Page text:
“Look, madre, Linda and Joey have come to welcome you, too!” said Mom, still wearing a strained smile.
“How do you do, ma’am,” said Joey in his most grown-up sounding voice, extending his hand. Nonna’s face softened a bit as she pulled each of her grandchildren into a hug.
“Too long! Too long it’s been! It is unnatural for family to live so far apart. It’s not right! No good!” Nonna put her arm around Linda and began to lead her out of the station. Mom scampered quickly ahead to lead them to the car while Joey grabbed the bags the porter had abandoned quickly when Nonna wasn’t looking. “Three grown sons I have and all three are fighting overseas! And my only grandchildren, halfway across the country! No good!” she repeated.
They reached the Rinaldi’s car, which had hardly been used in several years due to fuel and tire rationing. Linda helped to load Nonna’s luggage, then slid into the backseat where she finally spoke for the first time. “I am glad you are here Nonna, I’ve missed you.”
Nonna glanced back over her shoulder and smiled a small smile. “And I’ve missed you, dear. Now sit up straight.”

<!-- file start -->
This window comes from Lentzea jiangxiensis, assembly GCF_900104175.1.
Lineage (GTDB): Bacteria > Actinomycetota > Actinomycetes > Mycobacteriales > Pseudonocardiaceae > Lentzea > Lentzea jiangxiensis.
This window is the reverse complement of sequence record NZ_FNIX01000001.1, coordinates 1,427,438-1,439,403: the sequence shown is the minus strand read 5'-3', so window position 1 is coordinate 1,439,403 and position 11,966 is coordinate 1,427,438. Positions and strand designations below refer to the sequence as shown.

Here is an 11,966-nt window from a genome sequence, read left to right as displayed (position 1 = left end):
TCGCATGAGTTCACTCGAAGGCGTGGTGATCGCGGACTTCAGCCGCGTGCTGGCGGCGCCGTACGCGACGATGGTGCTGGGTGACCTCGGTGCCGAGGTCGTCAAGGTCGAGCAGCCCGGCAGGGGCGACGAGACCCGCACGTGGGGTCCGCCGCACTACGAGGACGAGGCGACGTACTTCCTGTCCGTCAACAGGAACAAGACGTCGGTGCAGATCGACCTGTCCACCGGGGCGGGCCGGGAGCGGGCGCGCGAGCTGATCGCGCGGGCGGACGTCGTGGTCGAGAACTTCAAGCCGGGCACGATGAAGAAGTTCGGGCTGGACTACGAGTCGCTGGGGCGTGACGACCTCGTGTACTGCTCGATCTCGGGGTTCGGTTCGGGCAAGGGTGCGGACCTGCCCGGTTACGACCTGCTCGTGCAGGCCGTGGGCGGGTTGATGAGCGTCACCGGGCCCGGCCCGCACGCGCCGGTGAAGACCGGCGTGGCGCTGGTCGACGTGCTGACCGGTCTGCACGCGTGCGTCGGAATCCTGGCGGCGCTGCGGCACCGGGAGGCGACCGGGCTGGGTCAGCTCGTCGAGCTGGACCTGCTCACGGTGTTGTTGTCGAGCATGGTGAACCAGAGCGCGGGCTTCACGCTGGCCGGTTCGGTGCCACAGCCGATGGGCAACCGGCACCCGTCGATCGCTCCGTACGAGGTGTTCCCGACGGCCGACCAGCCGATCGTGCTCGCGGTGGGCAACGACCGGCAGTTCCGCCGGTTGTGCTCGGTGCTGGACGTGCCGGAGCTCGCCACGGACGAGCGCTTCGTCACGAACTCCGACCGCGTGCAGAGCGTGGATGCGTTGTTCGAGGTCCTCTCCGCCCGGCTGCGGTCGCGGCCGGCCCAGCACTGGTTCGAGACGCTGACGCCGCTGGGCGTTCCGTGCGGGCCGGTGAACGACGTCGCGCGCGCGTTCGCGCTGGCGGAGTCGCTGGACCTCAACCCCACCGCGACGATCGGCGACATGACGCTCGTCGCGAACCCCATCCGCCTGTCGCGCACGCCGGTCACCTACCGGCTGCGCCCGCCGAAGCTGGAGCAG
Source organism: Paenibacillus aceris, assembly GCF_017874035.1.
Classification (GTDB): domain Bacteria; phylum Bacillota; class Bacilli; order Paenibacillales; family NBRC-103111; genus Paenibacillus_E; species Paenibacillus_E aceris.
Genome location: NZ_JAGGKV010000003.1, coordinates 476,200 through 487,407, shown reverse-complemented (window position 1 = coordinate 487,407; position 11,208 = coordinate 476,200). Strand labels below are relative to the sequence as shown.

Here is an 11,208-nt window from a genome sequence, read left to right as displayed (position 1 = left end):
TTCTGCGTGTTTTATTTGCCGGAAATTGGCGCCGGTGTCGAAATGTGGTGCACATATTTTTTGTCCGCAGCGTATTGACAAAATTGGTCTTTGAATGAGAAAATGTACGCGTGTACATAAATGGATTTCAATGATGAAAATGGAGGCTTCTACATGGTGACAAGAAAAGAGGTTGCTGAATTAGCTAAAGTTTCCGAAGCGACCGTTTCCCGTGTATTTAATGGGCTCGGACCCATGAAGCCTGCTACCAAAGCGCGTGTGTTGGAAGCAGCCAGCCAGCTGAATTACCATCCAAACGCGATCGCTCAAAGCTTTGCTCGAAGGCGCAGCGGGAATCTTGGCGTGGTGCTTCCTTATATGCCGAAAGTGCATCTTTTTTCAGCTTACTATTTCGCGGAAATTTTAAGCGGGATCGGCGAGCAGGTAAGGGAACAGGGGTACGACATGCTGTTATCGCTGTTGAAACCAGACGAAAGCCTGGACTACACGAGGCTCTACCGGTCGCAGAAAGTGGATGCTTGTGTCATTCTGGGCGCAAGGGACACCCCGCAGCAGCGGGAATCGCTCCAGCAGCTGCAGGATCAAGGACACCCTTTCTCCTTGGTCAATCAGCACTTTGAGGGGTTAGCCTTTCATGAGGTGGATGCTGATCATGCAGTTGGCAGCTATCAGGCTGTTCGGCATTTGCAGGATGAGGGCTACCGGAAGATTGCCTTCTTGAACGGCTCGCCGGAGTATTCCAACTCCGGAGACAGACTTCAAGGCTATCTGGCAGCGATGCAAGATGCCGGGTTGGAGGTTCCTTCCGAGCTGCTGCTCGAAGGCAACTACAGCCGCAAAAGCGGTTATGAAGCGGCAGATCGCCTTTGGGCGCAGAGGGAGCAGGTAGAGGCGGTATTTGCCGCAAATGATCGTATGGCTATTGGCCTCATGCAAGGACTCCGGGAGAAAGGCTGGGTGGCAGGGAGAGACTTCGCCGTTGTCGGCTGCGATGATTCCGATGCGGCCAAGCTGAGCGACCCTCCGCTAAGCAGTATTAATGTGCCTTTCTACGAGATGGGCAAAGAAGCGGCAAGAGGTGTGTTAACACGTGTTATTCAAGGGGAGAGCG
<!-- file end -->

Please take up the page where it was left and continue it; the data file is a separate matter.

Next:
Once home, Linda lead Nonna through the backdoor nervously. She had spent most of the week helping Mom clean the house, a chore they both hated. She thought it looked pretty good, though, and had even managed to make her room presentable. Linda was not a huge fan of the arrangement, but it had been agreed the Nonna would stay in Linda’s room and Linda would sleep with Mom. Joey took Nonna’s luggage upstairs and Mom went to the kitchen to pour some iced tea. Unsure what to talk to Nonna about, Linda scooped up her kitten who was hiding part of the way under the couch.
“Look Nonna, this is Mittens! Mom let us get her when Dad left. She’s so cute and soft and she loves to purr and fall asleep in our laps. I am sure she will like you, too.”
“Ah, no,” frowned Nonna pulling back from the outstretched kitten. “No cats! No animals! I will sneeze. I cannot sing if I sneeze. No. That will have to go outside.”
“But…Mittens is an inside cat. She sleeps in my bed,” began Linda, but stopped with Nonna’s intense gaze. She knew it was no good to argue. “Yes ma’am,” she said softly.
“Good. I must go rest. I have been traveling. Show me to my room,” Nonna replied, the topic now closed. Linda tried to smile as she climbed the stairs, Mittens still clutched to her chest.